Failing to use a punctuation mark, using it in the wrong place, or failing to proofread is one of the most effective methods of transforming a great piece of writing into something that sucks.
These absolutely delightful examples of the way in which punctuation can completely change the meaning of an intended message, are cringeworthy, but brilliant. These guys deserve medals for turning otherwise dull and mundane signs into something that we can all have a laugh at. Proofreading really does matter!
Perhaps this explains the unemployment rate?
You simply must…
Just what kind of venue is this?
Was this guy adopted?
A comma between the words “black” and “baby” may have avoided the possibility of the poster being branded racist… or dumb!
These crazy animal fetishes simply have to be put to a stop.
Is it a proofreading mistake, or are they just being honest?
That would make an interesting sequel to “The Hangover”.
Thanks for clearing that up.
What strange cult is this?
Sounds like a great offer.
Just tell someone.
She is whatever she says she is…
It’s not really fresh, but we like to pretend it is.
It’s not really clean, but we like to pretend it is.
Pregnant children? Was this in Walmart?
Hannibal Lecter’s version of the famous bumper sticker.
No, no need for that comma.
So go ahead, do what the hell you want.
Is this guy the 20th “Dad” to come along?
Open Sunday’s what? Will she object?
When in New Zealand…
This may be the catastrophe to end all catastrophes. Although I do share his dislike of emos.
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Comma Rules Explained
When it comes to punctuation, knowing when, and when not to, use commas in writing is the biggest problem most writers face. Correct comma usage can be hard to learn, but once it is learned, writing becomes both easier and better.
Many writers have been told to use a comma anytime they would pause while reading a piece of writing. While following this suggestion will lead to correct comma usage in some situations, there are many other times when following this guideline will lead to unnecessary comma usage. Instead of using this as a guideline, there are several specific rules that dictate when commas should be used. Learning and practicing these rules will help any writer become better at using commas.
Rule #1: Use a comma to separate independent clauses linked with coordinating conjunctions.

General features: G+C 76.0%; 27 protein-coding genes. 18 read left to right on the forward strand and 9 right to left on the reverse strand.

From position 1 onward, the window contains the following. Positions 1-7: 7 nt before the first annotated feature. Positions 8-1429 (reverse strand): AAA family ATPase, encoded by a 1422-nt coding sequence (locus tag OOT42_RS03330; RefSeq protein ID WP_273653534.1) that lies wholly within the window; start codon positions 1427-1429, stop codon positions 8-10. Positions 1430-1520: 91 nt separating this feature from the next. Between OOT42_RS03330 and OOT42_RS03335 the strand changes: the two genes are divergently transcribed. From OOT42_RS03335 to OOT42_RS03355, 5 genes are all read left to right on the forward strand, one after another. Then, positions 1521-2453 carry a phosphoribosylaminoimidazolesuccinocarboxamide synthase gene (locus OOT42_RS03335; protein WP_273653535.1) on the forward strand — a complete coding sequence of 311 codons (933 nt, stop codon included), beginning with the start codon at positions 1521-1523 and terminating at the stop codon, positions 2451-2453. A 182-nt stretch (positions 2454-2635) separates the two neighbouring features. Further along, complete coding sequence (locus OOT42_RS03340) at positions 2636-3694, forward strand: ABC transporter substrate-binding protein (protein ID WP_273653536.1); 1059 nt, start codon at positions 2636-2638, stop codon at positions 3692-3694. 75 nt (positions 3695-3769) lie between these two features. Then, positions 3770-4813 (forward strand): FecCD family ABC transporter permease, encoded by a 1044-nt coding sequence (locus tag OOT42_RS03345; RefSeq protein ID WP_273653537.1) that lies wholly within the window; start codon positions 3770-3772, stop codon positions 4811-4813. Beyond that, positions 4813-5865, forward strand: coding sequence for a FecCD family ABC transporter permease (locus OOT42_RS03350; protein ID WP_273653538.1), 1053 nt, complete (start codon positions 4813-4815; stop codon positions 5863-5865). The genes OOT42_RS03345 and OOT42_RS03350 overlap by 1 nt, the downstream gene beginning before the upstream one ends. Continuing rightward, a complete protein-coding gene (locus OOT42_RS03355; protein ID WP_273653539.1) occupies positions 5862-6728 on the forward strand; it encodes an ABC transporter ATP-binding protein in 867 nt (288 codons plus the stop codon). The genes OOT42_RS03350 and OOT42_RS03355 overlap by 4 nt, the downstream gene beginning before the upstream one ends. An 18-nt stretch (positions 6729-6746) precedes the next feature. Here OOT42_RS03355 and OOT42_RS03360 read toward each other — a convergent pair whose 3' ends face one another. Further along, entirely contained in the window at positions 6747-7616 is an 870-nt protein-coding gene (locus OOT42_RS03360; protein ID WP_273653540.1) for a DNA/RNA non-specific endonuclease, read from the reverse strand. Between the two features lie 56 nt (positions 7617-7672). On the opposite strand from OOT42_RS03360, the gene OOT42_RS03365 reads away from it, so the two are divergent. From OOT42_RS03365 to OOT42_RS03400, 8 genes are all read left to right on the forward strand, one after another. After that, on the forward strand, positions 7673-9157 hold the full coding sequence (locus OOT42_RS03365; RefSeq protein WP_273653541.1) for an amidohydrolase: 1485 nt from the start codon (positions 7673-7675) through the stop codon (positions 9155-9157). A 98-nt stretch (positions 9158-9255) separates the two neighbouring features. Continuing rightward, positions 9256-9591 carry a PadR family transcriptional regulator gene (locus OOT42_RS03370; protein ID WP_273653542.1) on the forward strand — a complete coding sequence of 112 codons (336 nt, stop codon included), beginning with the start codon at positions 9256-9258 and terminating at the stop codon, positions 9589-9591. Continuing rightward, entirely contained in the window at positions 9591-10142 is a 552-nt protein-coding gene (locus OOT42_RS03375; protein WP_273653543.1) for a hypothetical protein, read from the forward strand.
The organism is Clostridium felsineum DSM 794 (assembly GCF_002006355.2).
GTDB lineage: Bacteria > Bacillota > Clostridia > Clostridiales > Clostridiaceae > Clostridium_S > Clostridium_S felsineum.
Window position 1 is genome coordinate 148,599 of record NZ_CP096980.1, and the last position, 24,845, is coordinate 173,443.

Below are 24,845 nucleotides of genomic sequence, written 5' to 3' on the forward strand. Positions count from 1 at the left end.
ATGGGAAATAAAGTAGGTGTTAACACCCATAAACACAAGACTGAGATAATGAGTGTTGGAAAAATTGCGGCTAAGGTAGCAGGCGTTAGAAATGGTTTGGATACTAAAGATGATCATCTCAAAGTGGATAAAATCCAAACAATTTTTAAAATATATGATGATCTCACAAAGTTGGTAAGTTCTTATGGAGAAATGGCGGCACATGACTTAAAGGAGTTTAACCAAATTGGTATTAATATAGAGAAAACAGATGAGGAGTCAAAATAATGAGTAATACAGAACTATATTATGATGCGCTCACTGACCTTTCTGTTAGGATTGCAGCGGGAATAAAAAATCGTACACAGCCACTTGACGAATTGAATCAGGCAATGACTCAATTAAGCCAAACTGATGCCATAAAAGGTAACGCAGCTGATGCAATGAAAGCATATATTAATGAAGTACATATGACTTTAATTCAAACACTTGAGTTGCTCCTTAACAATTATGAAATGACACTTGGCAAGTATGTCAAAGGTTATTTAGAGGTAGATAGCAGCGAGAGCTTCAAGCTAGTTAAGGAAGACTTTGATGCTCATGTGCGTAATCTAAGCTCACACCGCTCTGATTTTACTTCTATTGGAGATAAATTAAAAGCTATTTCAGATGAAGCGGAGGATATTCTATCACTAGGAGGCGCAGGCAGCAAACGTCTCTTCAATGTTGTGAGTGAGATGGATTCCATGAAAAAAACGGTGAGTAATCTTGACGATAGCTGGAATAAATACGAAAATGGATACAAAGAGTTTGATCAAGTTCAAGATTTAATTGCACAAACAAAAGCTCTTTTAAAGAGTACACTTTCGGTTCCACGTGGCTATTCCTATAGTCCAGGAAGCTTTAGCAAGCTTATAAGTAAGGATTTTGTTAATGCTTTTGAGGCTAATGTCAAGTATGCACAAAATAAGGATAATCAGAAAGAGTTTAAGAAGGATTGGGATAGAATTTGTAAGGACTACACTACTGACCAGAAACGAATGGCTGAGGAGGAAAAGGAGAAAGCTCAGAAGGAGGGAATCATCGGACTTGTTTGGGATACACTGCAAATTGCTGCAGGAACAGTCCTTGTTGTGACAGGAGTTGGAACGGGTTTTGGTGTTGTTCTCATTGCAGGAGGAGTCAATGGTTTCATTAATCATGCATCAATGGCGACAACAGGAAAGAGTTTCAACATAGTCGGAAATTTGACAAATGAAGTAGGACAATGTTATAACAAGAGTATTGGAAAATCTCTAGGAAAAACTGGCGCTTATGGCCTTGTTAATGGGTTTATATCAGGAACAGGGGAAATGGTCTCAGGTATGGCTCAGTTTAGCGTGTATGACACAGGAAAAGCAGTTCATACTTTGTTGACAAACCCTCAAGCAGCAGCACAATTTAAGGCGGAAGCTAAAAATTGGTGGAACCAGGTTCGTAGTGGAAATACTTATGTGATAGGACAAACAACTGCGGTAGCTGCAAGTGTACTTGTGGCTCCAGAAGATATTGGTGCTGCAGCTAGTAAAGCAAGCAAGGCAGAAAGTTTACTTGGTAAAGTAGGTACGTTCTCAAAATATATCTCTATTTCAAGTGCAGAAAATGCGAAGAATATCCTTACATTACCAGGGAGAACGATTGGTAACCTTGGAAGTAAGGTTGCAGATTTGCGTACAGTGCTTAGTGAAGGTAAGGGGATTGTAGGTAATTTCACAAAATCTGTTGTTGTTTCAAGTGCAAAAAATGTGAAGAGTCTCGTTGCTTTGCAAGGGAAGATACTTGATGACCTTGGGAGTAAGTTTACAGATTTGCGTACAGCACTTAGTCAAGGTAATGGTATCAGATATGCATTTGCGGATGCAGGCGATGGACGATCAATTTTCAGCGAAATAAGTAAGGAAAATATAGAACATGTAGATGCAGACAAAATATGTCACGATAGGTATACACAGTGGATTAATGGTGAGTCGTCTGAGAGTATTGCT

If you have what can be two separate sentences but want to make them one (creating a compound sentence), use a comma and a coordinating conjunction (for, and, nor, but, or, yet, so) to link them. (More information on compound sentences) The comma should be placed in front of the coordinating conjunction.
- My English Instructor was a good teacher, and he taught me a lot about the writing process.
- We left the house later than we hoped, but we still made it to the concert on time.
Notice how the above sentences can be separated into two different sentences. For instance, the first example could be written like this:
- My English Instructor was a good teacher. He taught me a lot about the writing process.
This is also acceptable, but if we want to connect them into one compound sentence, both a comma and a coordinating conjunction are needed to make the sentence grammatically correct.
Note: Do not place a comma before a coordinating conjunction when it is used to link words or phrases.
- Correct: I like both English and math (no comma needed). Incorrect: I like both English, and math (the comma isn’t needed).
- Correct: He acted hungry but wasn’t (no comma needed). Incorrect: He acted hungry, but wasn’t (the comma isn’t needed).
Rule #2: Use a comma at the end of an introductory element.
This rule can be confusing because introductory elements are often hard to identify. Essentially, an introductory element begins a sentence by providing a transition from the last sentence or background information before the independent clause. More on independent clauses) Introductory elements come in the form of prepositional phrases, subordinate clauses, and transitional expressions. Whenever one of these is used at the beginning of a sentence, a comma should be placed after it.